Annual RFA offer sheet window closes


The restricted free agent signing period began with a whimper.  And it ended with a whimper.

Apart from the Patriots’ effort to finagle receiver Emmanuel Sanders from the Steelers via a one-year, $2.5 million offer that Pittsburgh matched, no other offer sheets were signed before the April 19 deadline.

And so the rights of players like receiver Victor Cruz, who reportedly would be drawing interest from multiple teams, will now revert to the Giants.  He can sign his one-year tender offer of $2.8 million, or he can continue to stay away from all team activities.

As previously explained, the Giants can withdraw the tender on June 17 and replace it with a 10-percent raise over his 2012 salary of $540,000, which equates to $594,000.  The Steelers opted not to do that last year to receiver Mike Wallace; it’s unknown whether the Giants would squeeze Cruz by taking more than $2 million off the table.

In theory, Cruz could choose to stay away until Week 10 of the regular season, sign the tender then, and become an unrestricted free agent in 2014 — unless the team applies the franchise tag.  While that rarely happens, players have only one effective piece of leverage in these situations:  withholding services.

14 responses to “Annual RFA offer sheet window closes

  1. They need to tweak the RFA system or get rid of it entirely. In its current state it seems worthless. Maybe they should institute where if a team signs a player to an offer sheet that the current team matches, then if said player does become a free agent the next year, the team that signed him to an offer sheet should get a chance to match any other teams’ offer when the player is a true free agent. That would make things a lot more interesting.

  2. Hard to believe some crappy team like the 49ers didn’t think Cruz was worth a 1st round pick. Maybe they have $$$ problems.

  3. Only The Pats and Jets utilized the rfa market properly. Seeds have been planted for Emmanuel Sanders and Chris Ivory thanks to smart recruitment by those two teams.

  4. Even if restricted free agents don’t change teams very often, there’s no point in getting rid of the whole system. It’s not like it’s hurting anyone

  5. Nobody made a move for Cruz? I don’t care if you are the biggest Giants player on earth let us all realize that a player like Cruz who hasn’t hit his prime yet is perfect for just about every team was passed on… Collusion in the NFL is very real.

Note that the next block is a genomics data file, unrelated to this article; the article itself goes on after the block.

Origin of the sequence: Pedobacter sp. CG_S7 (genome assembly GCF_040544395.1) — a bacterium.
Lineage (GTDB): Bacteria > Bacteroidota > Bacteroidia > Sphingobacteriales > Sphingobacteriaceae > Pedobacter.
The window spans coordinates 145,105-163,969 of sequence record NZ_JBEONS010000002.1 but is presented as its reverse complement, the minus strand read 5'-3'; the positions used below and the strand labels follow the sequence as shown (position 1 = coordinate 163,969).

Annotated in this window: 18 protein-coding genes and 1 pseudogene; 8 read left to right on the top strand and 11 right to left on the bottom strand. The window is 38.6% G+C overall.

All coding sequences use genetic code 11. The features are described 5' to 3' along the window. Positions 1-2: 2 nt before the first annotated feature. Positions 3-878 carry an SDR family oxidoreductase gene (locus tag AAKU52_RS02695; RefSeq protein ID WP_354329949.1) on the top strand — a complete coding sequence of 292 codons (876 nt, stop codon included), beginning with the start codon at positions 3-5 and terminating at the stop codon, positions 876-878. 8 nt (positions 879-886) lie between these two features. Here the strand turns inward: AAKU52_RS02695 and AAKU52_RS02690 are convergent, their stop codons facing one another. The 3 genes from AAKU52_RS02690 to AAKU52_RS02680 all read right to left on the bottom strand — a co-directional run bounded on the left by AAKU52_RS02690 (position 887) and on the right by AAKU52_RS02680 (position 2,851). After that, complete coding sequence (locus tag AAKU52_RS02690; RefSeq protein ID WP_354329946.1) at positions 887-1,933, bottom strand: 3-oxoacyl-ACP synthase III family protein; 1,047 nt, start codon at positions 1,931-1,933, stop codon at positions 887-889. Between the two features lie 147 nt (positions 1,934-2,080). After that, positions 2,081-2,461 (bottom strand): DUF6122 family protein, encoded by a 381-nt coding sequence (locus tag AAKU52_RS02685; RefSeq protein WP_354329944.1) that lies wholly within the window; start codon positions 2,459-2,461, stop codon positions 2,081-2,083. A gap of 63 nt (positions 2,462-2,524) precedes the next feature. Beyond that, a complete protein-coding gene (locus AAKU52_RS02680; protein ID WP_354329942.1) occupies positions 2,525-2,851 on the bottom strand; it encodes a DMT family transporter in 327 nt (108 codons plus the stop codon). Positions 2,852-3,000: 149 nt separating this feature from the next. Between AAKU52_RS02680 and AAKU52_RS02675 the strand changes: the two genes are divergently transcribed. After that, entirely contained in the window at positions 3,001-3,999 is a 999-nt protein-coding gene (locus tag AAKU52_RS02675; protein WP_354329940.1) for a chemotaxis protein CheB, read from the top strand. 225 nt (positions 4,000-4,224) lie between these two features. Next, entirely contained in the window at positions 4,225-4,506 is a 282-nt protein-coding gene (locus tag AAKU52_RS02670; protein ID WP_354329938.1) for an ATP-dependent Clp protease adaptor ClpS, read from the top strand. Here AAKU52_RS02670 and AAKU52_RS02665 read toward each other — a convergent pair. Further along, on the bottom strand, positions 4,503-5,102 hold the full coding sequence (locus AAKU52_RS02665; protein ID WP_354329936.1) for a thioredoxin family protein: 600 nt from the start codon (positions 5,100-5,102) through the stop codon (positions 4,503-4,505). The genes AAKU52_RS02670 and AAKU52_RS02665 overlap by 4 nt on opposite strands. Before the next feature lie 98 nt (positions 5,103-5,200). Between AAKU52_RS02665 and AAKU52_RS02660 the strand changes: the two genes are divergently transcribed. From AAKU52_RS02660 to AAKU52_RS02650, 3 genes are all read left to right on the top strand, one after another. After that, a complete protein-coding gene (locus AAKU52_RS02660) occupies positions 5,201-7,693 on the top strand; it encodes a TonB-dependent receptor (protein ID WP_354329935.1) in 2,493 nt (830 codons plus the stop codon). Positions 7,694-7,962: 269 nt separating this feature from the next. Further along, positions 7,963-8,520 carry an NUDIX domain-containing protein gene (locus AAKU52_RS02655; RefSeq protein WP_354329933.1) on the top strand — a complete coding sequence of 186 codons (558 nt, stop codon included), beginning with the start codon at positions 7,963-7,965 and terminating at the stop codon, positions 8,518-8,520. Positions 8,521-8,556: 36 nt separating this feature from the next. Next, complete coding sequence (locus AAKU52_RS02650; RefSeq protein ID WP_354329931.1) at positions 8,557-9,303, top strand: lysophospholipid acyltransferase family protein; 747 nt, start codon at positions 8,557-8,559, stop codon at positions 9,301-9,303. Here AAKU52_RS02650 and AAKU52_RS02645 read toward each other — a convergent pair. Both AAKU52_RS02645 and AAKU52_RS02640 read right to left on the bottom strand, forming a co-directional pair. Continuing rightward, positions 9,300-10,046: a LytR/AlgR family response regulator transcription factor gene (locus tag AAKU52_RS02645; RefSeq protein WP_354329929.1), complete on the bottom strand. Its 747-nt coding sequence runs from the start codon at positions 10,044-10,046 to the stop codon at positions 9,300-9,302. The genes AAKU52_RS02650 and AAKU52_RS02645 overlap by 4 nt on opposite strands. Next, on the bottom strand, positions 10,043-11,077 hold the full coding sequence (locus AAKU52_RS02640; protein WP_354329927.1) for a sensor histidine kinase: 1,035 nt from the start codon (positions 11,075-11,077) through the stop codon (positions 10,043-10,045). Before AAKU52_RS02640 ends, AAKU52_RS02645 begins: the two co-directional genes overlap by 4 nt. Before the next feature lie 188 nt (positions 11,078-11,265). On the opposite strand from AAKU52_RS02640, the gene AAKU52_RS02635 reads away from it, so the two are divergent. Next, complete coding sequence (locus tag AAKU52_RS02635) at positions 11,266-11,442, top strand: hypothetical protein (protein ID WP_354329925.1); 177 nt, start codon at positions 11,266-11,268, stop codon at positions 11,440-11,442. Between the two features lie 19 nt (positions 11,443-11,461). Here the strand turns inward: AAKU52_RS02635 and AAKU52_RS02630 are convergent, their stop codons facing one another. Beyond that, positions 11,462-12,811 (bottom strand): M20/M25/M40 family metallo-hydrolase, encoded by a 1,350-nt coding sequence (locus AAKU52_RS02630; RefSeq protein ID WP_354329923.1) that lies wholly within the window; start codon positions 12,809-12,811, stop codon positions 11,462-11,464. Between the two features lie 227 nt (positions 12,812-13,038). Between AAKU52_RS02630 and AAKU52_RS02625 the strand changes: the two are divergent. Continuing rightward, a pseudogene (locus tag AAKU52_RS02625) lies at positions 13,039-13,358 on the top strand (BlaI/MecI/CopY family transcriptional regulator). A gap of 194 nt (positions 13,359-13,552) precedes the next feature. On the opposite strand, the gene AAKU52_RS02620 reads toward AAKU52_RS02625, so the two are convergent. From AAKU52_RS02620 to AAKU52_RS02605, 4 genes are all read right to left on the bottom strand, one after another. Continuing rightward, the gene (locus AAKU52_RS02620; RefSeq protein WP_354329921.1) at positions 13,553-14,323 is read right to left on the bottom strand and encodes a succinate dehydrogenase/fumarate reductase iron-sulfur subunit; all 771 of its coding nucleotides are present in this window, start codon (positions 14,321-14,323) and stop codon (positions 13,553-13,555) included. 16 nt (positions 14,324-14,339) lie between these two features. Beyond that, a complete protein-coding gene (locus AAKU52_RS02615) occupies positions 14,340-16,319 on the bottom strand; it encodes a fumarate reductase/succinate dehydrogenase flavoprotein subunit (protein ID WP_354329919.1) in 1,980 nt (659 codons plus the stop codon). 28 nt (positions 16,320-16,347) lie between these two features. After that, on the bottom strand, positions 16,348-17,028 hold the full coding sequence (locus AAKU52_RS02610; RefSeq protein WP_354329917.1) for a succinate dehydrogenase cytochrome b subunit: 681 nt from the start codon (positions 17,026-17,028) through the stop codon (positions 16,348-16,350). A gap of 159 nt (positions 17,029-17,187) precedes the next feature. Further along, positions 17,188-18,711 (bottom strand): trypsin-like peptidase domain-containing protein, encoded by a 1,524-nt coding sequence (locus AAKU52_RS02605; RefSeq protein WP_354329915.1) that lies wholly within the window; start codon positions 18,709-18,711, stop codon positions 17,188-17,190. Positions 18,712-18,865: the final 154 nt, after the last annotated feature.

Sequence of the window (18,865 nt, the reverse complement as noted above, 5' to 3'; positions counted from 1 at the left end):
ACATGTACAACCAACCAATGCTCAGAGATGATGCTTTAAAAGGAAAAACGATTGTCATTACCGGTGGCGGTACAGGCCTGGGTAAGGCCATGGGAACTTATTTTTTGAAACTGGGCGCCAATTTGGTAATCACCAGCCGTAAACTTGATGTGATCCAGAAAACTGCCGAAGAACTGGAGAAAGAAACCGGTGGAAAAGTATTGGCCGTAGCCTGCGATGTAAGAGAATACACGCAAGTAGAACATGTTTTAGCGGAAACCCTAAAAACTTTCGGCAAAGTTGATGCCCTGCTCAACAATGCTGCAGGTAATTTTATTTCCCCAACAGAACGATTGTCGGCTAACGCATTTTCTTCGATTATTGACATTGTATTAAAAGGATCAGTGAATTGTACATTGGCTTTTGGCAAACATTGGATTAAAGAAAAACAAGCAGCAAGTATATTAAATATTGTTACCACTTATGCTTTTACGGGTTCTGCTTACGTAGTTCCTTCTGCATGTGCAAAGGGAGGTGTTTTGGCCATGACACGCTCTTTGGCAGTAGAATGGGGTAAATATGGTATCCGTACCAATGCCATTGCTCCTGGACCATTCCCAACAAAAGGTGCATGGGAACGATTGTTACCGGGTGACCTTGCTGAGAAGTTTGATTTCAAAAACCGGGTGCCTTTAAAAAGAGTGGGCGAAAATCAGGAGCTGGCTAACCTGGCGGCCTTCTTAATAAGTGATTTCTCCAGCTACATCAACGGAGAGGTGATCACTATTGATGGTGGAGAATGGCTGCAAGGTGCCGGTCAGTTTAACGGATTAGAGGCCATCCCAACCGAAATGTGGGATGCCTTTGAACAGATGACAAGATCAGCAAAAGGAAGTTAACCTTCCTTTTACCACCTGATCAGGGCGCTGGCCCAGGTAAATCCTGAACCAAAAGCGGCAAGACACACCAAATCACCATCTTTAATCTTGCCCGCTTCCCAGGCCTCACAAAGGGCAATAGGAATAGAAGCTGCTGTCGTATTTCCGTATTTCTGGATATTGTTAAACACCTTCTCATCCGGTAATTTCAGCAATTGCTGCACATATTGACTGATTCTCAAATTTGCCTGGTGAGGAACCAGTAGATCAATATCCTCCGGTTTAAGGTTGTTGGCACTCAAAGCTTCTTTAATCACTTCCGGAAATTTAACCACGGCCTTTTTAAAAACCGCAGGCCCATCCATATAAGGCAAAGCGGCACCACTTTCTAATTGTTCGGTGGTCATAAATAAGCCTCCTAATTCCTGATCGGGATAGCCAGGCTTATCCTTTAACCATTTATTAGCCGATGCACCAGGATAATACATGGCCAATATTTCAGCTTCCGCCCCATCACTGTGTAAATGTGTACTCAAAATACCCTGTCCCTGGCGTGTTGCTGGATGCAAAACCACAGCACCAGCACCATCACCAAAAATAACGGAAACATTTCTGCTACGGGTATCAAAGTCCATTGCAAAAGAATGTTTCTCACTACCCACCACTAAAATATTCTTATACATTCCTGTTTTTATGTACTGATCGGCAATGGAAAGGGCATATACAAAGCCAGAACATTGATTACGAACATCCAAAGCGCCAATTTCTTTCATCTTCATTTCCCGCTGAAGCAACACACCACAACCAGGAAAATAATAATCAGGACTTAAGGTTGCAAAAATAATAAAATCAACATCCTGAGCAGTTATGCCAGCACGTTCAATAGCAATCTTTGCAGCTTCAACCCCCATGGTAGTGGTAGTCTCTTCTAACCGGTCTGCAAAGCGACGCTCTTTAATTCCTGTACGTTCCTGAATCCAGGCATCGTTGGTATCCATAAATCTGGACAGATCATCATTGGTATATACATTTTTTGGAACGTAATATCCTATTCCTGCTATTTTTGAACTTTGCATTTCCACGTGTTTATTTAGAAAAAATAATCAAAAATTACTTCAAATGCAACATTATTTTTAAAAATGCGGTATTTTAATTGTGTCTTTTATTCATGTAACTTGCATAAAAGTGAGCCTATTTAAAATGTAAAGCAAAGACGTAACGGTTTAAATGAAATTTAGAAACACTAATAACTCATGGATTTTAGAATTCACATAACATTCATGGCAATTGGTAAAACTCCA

6. I think it’s a great system that makes things more interesting, although it definitely could use a major overhaul as does the entire CBA imo.

    But given the situation, everything is working out perfectly. The Giants don’t deserve to have him show up until they offer him a reasonable contract. If they can’t do that then they choose it’s better to not have him there. There’s nothing complicated about this and neither side has any room to complain. At least one side is willing to complete a deal, but that deal should not happen until the other side comes to that asking price. If that price isn’t the right price for the other side then the correct result of nothing happening is what should happen.

  7. Cruz will not step on the field until he gets paid, nor should he step on the field. The giants are playing this terribly. The organization won’t realize how poorly they played this till week 4 and Cruz is still “hurt” or continues to hold out

  8. Screw that….let him play for his contract. If he stays out of football for the year, he doesn’t earn his year towards free agency, and people will start to equate him to primadonna-esque receivers Owens and Moss…

  9. I’m for paying players what they’re worth AND good business.
    Cruz had too many crucial drops last year to get paid what he’s asking.
    Do I want him to be a giant? Yes.
    Should we overpay to make that happen?
    Most definitely not.

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